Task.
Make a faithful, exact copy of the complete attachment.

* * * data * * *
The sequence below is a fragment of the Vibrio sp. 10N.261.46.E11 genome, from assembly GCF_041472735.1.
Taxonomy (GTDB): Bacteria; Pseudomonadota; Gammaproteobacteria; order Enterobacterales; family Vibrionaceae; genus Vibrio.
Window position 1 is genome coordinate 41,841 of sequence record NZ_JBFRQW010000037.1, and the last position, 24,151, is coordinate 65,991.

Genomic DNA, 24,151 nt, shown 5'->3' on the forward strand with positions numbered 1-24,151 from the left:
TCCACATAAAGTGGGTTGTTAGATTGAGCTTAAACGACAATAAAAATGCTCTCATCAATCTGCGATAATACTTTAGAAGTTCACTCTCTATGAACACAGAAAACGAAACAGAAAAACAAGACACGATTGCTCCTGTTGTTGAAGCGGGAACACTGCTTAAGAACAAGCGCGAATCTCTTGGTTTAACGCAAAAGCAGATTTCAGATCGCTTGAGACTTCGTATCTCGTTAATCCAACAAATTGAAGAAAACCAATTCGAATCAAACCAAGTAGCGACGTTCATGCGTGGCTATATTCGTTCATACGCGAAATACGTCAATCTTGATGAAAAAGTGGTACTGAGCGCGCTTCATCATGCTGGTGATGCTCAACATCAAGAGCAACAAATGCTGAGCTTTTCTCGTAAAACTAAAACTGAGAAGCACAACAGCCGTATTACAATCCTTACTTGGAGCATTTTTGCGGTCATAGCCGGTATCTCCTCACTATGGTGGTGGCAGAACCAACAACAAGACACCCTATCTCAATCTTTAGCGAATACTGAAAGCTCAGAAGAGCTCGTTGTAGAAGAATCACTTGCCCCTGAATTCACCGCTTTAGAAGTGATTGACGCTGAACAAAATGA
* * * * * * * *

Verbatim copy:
The sequence below is a fragment of the Vibrio sp. 10N.261.46.E11 genome, from assembly GCF_041472735.1.
Taxonomy (GTDB): Bacteria; Pseudomonadota; Gammaproteobacteria; order Enterobacterales; family Vibrionaceae; genus Vibrio.
Window position 1 is genome coordinate 41,841 of sequence record NZ_JBFRQW010000037.1, and the last position, 24,151, is coordinate 65,991.

Genomic DNA, 24,151 nt, shown 5'->3' on the forward strand with positions numbered 1-24,151 from the left:
TCCACATAAAGTGGGTTGTTAGATTGAGCTTAAACGACAATAAAAATGCTCTCATCAATCTGCGATAATACTTTAGAAGTTCACTCTCTATGAACACAGAAAACGAAACAGAAAAACAAGACACGATTGCTCCTGTTGTTGAAGCGGGAACACTGCTTAAGAACAAGCGCGAATCTCTTGGTTTAACGCAAAAGCAGATTTCAGATCGCTTGAGACTTCGTATCTCGTTAATCCAACAAATTGAAGAAAACCAATTCGAATCAAACCAAGTAGCGACGTTCATGCGTGGCTATATTCGTTCATACGCGAAATACGTCAATCTTGATGAAAAAGTGGTACTGAGCGCGCTTCATCATGCTGGTGATGCTCAACATCAAGAGCAACAAATGCTGAGCTTTTCTCGTAAAACTAAAACTGAGAAGCACAACAGCCGTATTACAATCCTTACTTGGAGCATTTTTGCGGTCATAGCCGGTATCTCCTCACTATGGTGGTGGCAGAACCAACAACAAGACACCCTATCTCAATCTTTAGCGAATACTGAAAGCTCAGAAGAGCTCGTTGTAGAAGAATCACTTGCCCCTGAATTCACCGCTTTAGAAGTGATTGACGCTGAACAAAATGA